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SRG Sites > NewTechReview > Reviews > Un Padre No Tan Padre (From Dad to Worse)

Un Padre No Tan Padre (From Dad to Worse)

Manufacturer: Lionsgate Home Entertainment
Disclaimer: The manufacturer provided NewTechReview with a unit of this product for review.
Reviewed by Scott R. Garrigus
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Un Padre No Tan Padre (From Dad to Worse) on Blu-ray, DVD, and Digital"Set in the stately and majestic colonial city of San Miguel de Allende, this quirky comedy starring Hector Bonilla, Benny Ibarra de Llano, Jacqueline Bracamontes, Arturo Barba and Sergio Mayer Mori, follows 85-year old Don Servando Villegas (Bonilla) an old-fashioned Mexican patriarch who gets kicked out of his retirement home for bad behavior. When his estranged son, Francisco (Ibarra) is forced to take him into the house full of hippies he shares with his girlfriend and young son, 'new age' collides with old age as Don Servando and his son experience a series of conflicts and situations that put their home's stability in jeopardy. This film is a story about family: the one we're born into and the one we create along the way." That is the official description for Un Padre No Tan Padre (From Dad to Worse), now available on DVD and Digital HD from Anchor Bay Entertainment and Lionsgate, which has provided NewTechReview with a NFR copy for review.

First off, keep in mind that this is a foreign language film, so if you don't speak Spanish, you'll be reading English subtitles. With that said, Un Padre No Tan Padre (From Dad to Worse) is a fun film about a non-traditional family with an overbearing father that learns some new lessons throughout the story. It's both comedy and drama with characters that include the grumpy father himself, the not so conservative son, the son's live-in girlfriend, the grandson, a Cuban musician, an Englishman, a gay couple, and Homero the pot grower. All of these characters are living under one roof and they all have to deal with each other, both the good and the bad.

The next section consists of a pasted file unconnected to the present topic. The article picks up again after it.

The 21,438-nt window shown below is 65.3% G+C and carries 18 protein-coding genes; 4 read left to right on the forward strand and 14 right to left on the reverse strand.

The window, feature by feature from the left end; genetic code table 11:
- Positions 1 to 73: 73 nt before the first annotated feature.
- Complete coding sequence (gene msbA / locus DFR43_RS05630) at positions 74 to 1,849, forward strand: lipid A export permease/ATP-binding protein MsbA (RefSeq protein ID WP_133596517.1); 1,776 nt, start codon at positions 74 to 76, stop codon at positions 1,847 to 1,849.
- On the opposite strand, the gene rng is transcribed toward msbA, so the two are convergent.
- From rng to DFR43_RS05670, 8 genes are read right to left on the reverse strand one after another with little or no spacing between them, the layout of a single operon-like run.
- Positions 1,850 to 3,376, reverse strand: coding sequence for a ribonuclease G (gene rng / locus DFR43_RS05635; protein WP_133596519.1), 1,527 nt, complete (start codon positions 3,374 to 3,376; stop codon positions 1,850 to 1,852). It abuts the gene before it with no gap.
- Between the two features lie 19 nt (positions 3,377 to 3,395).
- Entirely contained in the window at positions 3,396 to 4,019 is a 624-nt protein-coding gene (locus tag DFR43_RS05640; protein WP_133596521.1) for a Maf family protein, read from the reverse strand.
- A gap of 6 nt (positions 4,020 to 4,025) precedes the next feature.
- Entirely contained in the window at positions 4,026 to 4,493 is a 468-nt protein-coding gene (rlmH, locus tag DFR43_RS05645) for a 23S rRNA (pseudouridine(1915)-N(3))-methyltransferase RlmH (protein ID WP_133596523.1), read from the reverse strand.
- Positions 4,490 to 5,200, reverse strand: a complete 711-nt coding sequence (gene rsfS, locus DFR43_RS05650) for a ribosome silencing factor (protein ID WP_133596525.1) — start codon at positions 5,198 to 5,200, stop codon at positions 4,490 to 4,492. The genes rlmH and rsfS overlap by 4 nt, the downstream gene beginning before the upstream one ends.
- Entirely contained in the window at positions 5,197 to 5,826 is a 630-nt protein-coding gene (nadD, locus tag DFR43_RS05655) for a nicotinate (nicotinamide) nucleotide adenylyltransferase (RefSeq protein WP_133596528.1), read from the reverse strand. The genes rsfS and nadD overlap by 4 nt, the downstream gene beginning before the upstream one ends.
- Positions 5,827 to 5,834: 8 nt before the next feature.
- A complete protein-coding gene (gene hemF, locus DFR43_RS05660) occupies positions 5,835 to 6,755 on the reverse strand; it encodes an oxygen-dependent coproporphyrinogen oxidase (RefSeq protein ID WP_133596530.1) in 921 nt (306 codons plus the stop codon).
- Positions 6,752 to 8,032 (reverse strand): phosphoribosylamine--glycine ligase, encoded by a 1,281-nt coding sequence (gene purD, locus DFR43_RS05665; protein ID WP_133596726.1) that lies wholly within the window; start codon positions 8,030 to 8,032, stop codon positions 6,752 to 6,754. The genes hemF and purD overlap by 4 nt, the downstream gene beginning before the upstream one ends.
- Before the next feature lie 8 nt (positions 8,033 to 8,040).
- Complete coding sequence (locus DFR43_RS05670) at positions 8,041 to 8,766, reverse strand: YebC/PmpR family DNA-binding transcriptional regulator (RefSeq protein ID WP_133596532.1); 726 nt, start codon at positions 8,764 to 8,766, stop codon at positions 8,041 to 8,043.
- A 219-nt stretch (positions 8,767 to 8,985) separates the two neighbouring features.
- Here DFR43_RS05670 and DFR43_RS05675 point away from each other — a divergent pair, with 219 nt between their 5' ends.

While the story centers around the relationship between Don Servando and his son Francisco, the interactions between the rest of the cast and Don Servando equally lend entertainment value to the film. They each in their own way contribute to the education and transformation of the Don Servando character. In one way or another, I think viewers can relate to at least some part of the story.

As this is a DVD release, there's nothing to really discuss in regards to the technical aspects. Both video and audio provide a nice viewing experience for the audience. And while the film showcases many of the wonderful sights and sounds of Mexican culture throughout, the film is mainly about the emotional experiences of the characters.

Although the film follows the well-known plot of a dysfunctional family with stubborn elderly who are set in their ways, it's still a fun and enjoyable watch because of the excellent performances that we experience from Bonilla and the rest of the cast. I think viewers will like it.

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